The best part about solar energy is that it’s free; however, collecting it is different. Solar energy is particularly interesting to RVers, as our energy needs are greatest when off-grid. With solar, we can store power in house batteries, power from generators, or be plugged into shore power. Solar is the ideal solution with no noise, no plug-ins, and no need for batteries that run out of power.

However, a certain level of understanding of this technology is required. Some people may shy away from solar because harnessing it can be difficult. But with a better understanding of the technology, we can all benefit from the sun’s powerful UV light. Here is a visual of a solar panel and an explanation of what solar power is and how it’s gathered.

An image of images and text explaining how solar panels work.

How do solar panels work?

This photovoltaic effect, the process by which the sun’s rays are converted into electrical current, was discovered back in 1839 by French physicist Edmond Becquerel. Still, it wasn’t until the 1950s that the first modern silicon-based solar cells were demonstrated at Bell Labs. Since then, the race to make solar energy more efficient and less expensive has been underway, and progress has been dramatic. In the past ten years alone, the cost per kilowatt of solar energy has fallen from nearly $2 to about 34 cents.

However, research continues. Some scientists are even questioning the foundational material of solar panels— silicon—and experimenting with organic photovoltaics and perovskite solar cells. This would replace silicon with more widely available compounds for cheaper manufacturing, and quantum solar cells made of microscopic semiconductor particles can more efficiently harvest the sun’s energy. These so-called third-generation photovoltaic cells may overcome the efficiency limits of contemporary solar, pointing to a future in which the energy is more affordable up front—and looks radically different from the rigid blue panels we’ve grown accustomed to. (Text courtesy UBIQUITOUS ENERGY)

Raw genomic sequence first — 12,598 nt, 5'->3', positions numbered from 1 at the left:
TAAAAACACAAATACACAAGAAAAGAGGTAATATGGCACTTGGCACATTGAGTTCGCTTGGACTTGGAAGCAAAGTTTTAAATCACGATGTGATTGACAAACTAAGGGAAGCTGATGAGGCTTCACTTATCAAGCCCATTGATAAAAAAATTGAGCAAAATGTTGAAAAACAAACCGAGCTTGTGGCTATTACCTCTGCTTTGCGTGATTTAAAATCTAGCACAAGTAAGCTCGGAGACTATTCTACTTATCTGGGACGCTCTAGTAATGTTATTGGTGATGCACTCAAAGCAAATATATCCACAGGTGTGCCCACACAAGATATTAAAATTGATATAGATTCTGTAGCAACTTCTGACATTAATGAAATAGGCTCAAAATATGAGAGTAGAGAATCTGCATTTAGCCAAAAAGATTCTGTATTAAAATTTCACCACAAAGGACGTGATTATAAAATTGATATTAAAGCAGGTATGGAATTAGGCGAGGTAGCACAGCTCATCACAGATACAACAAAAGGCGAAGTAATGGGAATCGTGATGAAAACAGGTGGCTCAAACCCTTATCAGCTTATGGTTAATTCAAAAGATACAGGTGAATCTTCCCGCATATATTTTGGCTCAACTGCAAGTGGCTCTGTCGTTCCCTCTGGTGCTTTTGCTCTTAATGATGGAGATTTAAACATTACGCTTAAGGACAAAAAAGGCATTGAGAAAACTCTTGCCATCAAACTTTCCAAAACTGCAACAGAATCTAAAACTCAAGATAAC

As you can see in the photo, this new solar panel is clear – and may one day double as a window.

An image featuring a man and a woman wearing black jackets and masks. The man is holding a clear solar panel while the woman supports it from the other side. Behind the solar panel, another man wearing a black shirt and a mask gives a thumbs up sign. The image showcases teamwork and positive engagement with renewable energy technology.

UE-Power Large Area Demo

What else should you know about solar panels?

Top of mind – the cost.

  • A permanent 400 Watt install of ridged panels (four of them) on an RV rooftop with the wiring, controls and batteries will run around $1000 if you do it yourself.

Now comes the question – as an RVer – do you need solar panels?

  • If you travel from hookup to hookup – the answer is no.
  • If you spend the odd night dry camping, your house batteries should attend to all your needs. You don’t need solar panels.
  • If you spend days dry camping, solar is the answer and a much quieter one than a generator. /li>

How about usage? You need to know how much electricity you are consuming.

As an example:

  • First – don’t concern yourself with Amps and Voltage – at this stage, Watts are all you need to calculate energy needs.
  • When we describe a light bulb as 100 Watts, we describe how much energy it uses each hour.